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>> he makes rick santorum look like a soothe sayer. it's co >> why would we put someone up who is uniquely, pick any other republican in the country. he is the worst republican in the country. to put up against barack obama. why would wisconsin want to vote for someone like that? >> mark halperin, did he have it right? >> as chris just said, there's still a problem here and i don't think it's played out. but republicans are united more than they're divided on obamacare. this is a point of tension. they want to all repeal it, including mitt romney. they all point to the tax increases in obamacare they say are bad. they think it's bad to have a federal takeover of health care and they think you can talk about obamacare as something hurting the economy. this though is what rick
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santorum was talking about. as i said, romney is lucky it's breaking now, where it's not white hot. congress isn't in session. you can imagine if congress were in session, you'd have quotes and quotes from republican members of congress saying this is a disaster, a problem. it's possible because there's so much that units them on health care that this will tamp down and although the obama people will try to stoke it, they may be able to get by. there's no way the to get by this one point except rally arndt the things that unit they will. >> when they throw chief justice roberts under the bus, how does that cut politically? what's the message independents might take home from that? >> they don't think you should do obamacare without reforming medicare and medicaid. i think the party is still trying to figure out what to say about john roberts. i think it takes the supreme
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court issue away from mitt romney, very hard for him to talk about the kind of justy he'd appoint. also takes it somewhat away from the president. even though the supreme court and ability to nominate justices should be a huge issue in the campaign, i don't think based on what roberts did had the right confusion on what to say about him. >> and chris, this distinguishing between tax and penalty is different on both sides. on "meet the press" on sunday, nancy pelosi was challenged on the democratic position than the mandate constitutes a penalty and not a tax. >> no, it's a penalty. it's a penalty. that comes under the tax code for the 1% perhaps of the population who may decide their going to be free riders. but most people are not affected. no, no. the tax is a penalty for free riders. >> and exactly, how many people will be affect ed by the mandat and forced to pay a penalty? not as many as you might think.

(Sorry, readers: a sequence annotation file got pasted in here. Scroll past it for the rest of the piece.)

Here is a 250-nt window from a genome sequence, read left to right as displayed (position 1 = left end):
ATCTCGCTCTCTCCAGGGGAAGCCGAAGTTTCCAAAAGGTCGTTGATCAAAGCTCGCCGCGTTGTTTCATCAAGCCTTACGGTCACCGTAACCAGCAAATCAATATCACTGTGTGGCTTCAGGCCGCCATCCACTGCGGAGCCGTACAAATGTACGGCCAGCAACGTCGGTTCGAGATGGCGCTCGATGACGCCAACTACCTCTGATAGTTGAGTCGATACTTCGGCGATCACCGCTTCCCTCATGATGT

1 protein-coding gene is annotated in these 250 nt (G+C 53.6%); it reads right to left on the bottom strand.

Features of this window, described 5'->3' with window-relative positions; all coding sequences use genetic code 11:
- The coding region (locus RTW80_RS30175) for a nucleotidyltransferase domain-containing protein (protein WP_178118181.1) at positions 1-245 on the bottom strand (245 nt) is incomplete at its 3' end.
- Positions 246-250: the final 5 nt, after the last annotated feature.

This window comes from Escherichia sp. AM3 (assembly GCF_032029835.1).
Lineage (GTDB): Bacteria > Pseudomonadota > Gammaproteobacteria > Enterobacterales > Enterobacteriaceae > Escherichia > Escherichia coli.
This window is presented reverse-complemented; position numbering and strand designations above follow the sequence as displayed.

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about 21 million nonelderly residents will be uninsured in 2016, but the majority will not be subject to the penalty. in total, about 4 million people are projected to pay a penalty. chris, i can tell you there's a lot of confusion out there. i have heard from any number of people on the radio who say i'm being taxed to pay for obamacare. do you have insurance. yeah. well you're not being affected. they think they are. >> one, yes, there's a lot of misinformation. two, that pelosi interview shows you why this issue could cut in her democrats and hurt barack obama if mitt romney wasn't the nominee. you can see nancy pelosi does not want to say the word tax in relation to this. she does not. now, if you had, i hate to echo rick santorum's line, remember how much controversy that line drew. rick santorum got all kind of bad press for that, but let's
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say you had anybody but mitt romney, someone who had passed a health care law that had that penalty. you can bet republicans would be much more united on that front. you'd have them all bashing that idea. barack obama wants to grow government, raise your tacks and to pay for a health care bill you doint even want. i agree with mark they're more united only health care than divided. but imagine a scenario in which mitt romney was not the nominee. you would have a more unified nominee. >> i have to say, this should be a 100% winner for republicans anytime they talk about taxes. >> i think the the obama administration has dope a terrible job in selling the key aspects of it if americans are walking around thinking they're about to be assessed a tax.
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>> if you go back an look at this, if you ask people do you support the affordable care act, you'll get in the low 40s. if you ask some of the specific provisions on it, wildly more popular. the bill itself is just not popular and i just don't see that changing because people have -- they think they know things they don't know. >> let me focus on mitch mcconnell for a moment. what's the republican proposal to help the 30 million plus americans without health insurance? watch his response cht. >> what's specific thing are you going to do to provide universal coverage to the 30 million people who are uninsured? >> that is not the issue. the question is how can you go step by step to improve the american health care system? it is already the finest health care system in the world. >> but you don't think the 30 million -- is an issue? >> let me tell you what we're not going to do.